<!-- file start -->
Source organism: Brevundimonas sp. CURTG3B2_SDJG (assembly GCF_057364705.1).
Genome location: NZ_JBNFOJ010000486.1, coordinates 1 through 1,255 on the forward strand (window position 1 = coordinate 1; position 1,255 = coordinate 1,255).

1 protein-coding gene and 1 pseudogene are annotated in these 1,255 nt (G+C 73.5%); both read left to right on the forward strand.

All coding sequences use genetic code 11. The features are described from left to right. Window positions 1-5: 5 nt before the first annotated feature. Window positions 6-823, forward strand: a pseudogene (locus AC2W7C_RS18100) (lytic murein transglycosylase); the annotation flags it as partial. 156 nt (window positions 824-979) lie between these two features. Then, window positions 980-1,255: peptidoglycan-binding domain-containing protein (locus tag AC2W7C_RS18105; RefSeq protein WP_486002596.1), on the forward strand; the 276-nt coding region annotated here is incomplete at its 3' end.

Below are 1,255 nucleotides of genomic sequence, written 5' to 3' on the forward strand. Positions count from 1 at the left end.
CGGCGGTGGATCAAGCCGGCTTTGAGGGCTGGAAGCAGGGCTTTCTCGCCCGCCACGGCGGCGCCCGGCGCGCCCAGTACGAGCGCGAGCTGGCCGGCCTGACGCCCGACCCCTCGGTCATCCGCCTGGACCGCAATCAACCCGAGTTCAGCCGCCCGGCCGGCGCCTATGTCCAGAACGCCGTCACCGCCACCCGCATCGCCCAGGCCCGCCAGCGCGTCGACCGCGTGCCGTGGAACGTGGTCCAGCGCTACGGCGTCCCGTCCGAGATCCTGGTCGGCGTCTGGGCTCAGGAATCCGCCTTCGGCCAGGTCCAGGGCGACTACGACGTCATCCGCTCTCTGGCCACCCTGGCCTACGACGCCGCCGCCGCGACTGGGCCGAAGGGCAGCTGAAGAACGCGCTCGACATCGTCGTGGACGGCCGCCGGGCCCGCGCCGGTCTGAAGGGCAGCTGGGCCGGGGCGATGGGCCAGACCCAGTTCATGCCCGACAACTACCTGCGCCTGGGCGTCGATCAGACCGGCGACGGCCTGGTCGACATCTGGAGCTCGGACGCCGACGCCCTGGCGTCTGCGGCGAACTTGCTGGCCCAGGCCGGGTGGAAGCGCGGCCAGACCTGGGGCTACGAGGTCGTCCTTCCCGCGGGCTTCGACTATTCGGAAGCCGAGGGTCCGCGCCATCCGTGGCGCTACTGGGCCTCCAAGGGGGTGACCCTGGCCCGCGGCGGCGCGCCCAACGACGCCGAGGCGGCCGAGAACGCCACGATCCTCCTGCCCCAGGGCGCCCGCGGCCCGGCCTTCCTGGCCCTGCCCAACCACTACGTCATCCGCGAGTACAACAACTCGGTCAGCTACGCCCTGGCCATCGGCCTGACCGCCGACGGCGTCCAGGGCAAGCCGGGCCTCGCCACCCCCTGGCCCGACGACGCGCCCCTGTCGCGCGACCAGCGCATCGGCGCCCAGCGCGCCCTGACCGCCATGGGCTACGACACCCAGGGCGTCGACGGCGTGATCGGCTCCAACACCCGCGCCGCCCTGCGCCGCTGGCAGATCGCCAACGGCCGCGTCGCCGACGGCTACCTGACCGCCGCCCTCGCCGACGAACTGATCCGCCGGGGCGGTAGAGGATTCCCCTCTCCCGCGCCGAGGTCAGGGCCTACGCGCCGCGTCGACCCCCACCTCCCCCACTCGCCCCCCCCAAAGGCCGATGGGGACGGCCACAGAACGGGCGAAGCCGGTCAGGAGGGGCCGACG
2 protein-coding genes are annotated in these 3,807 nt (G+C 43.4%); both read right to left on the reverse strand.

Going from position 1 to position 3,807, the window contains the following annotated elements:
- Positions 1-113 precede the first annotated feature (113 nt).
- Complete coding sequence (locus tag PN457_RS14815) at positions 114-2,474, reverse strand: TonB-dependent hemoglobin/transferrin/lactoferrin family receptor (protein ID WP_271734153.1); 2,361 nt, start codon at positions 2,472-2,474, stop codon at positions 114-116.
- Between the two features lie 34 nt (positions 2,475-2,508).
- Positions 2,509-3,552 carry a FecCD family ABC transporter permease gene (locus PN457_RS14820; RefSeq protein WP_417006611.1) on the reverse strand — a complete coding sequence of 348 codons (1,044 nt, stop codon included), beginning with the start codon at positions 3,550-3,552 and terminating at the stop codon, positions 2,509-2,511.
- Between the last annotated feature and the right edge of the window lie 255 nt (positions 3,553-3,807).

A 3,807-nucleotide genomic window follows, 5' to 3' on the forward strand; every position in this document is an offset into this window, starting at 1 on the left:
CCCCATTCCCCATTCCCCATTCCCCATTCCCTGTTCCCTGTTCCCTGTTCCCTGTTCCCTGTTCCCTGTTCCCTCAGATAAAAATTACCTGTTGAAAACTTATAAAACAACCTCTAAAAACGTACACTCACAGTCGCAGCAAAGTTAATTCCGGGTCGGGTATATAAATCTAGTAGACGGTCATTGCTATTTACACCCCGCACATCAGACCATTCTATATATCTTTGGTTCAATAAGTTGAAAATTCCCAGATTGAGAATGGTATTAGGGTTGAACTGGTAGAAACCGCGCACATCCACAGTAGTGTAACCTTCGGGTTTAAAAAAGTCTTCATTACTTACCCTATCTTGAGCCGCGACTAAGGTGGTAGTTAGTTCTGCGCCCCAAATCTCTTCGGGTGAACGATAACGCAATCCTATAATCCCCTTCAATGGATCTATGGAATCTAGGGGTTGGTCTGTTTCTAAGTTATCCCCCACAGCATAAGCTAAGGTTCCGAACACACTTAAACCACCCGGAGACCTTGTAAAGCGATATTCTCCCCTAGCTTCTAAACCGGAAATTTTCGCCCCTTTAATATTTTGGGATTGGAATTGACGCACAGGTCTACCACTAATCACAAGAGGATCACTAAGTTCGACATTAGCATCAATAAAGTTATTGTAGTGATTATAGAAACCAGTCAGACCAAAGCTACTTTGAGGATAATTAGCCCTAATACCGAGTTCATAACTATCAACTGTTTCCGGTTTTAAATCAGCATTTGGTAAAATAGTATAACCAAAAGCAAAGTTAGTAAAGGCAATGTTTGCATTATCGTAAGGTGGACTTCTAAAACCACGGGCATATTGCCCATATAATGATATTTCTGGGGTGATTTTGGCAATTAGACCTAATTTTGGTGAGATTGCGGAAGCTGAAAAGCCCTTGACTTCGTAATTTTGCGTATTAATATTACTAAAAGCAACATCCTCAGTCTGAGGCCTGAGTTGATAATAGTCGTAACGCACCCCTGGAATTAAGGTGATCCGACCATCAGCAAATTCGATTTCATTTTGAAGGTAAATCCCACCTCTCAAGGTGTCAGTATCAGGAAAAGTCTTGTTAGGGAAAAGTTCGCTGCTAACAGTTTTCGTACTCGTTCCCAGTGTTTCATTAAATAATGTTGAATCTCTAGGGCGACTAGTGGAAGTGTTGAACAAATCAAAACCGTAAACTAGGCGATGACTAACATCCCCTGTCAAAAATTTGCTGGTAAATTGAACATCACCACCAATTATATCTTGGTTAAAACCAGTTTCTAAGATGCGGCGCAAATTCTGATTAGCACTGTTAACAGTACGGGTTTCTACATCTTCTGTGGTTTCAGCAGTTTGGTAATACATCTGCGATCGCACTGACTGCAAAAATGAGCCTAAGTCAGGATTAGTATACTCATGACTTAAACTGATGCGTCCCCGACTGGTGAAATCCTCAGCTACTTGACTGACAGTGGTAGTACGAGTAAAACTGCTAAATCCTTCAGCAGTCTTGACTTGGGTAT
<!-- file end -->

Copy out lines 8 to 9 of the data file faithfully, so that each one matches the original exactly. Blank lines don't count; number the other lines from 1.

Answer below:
Going from position 1 to position 3,807, the window contains the following annotated elements:
- Positions 1-113 precede the first annotated feature (113 nt).